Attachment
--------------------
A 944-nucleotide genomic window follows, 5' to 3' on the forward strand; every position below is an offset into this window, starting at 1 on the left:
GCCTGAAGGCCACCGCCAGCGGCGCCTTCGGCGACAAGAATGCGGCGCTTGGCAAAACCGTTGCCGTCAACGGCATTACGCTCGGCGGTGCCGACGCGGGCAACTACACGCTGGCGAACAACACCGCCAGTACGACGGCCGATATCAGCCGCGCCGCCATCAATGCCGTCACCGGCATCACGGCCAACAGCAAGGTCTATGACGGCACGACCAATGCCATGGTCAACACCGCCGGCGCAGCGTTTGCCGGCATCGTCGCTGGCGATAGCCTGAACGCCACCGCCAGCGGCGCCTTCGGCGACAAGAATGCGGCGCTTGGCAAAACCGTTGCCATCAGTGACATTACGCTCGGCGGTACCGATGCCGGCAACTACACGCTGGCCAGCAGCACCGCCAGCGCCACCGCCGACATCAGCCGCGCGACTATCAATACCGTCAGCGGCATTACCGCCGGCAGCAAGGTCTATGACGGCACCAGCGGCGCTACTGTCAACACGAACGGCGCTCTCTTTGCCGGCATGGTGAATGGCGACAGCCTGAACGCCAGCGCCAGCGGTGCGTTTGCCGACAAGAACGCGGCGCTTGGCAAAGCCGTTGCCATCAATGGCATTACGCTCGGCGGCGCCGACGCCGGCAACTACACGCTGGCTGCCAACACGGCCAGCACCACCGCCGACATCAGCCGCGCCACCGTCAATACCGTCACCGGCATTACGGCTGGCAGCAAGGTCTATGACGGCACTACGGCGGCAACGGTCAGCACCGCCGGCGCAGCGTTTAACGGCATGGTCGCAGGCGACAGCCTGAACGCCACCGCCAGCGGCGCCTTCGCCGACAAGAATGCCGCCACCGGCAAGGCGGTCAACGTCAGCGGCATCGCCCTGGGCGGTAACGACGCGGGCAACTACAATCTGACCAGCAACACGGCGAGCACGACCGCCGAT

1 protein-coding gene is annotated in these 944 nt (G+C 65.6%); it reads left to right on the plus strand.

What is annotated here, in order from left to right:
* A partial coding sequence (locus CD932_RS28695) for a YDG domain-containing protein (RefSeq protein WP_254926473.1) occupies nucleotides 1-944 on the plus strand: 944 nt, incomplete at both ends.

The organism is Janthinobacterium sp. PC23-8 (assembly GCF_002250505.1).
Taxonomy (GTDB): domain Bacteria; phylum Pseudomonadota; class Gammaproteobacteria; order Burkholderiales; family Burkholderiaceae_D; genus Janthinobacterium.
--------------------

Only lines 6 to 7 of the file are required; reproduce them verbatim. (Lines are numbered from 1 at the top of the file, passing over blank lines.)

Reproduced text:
The organism is Janthinobacterium sp. PC23-8 (assembly GCF_002250505.1).
Taxonomy (GTDB): domain Bacteria; phylum Pseudomonadota; class Gammaproteobacteria; order Burkholderiales; family Burkholderiaceae_D; genus Janthinobacterium.